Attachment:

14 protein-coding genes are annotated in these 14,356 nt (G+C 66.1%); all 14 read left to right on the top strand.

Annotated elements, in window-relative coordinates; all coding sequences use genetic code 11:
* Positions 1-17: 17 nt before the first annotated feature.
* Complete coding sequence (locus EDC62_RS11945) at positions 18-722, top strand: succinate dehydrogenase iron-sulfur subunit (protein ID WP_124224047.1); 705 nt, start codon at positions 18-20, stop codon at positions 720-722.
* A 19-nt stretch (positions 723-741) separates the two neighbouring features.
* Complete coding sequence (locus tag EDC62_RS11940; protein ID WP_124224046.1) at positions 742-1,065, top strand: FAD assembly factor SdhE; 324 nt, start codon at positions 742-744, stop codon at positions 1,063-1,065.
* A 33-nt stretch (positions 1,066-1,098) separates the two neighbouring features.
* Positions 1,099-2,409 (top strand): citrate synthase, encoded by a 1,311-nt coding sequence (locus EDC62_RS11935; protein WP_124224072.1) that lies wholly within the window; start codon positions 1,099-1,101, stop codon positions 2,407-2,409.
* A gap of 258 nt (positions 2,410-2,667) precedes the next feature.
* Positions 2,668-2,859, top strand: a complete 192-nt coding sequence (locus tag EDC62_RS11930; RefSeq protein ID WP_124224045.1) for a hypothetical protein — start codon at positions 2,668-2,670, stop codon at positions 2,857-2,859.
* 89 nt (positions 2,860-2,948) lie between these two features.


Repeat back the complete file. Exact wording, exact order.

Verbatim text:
14 protein-coding genes are annotated in these 14,356 nt (G+C 66.1%); all 14 read left to right on the top strand.

Annotated elements, in window-relative coordinates; all coding sequences use genetic code 11:
* Positions 1-17: 17 nt before the first annotated feature.
* Complete coding sequence (locus EDC62_RS11945) at positions 18-722, top strand: succinate dehydrogenase iron-sulfur subunit (protein ID WP_124224047.1); 705 nt, start codon at positions 18-20, stop codon at positions 720-722.
* A 19-nt stretch (positions 723-741) separates the two neighbouring features.
* Complete coding sequence (locus tag EDC62_RS11940; protein ID WP_124224046.1) at positions 742-1,065, top strand: FAD assembly factor SdhE; 324 nt, start codon at positions 742-744, stop codon at positions 1,063-1,065.
* A 33-nt stretch (positions 1,066-1,098) separates the two neighbouring features.
* Positions 1,099-2,409 (top strand): citrate synthase, encoded by a 1,311-nt coding sequence (locus EDC62_RS11935; protein WP_124224072.1) that lies wholly within the window; start codon positions 1,099-1,101, stop codon positions 2,407-2,409.
* A gap of 258 nt (positions 2,410-2,667) precedes the next feature.
* Positions 2,668-2,859, top strand: a complete 192-nt coding sequence (locus tag EDC62_RS11930; RefSeq protein ID WP_124224045.1) for a hypothetical protein — start codon at positions 2,668-2,670, stop codon at positions 2,857-2,859.
* 89 nt (positions 2,860-2,948) lie between these two features.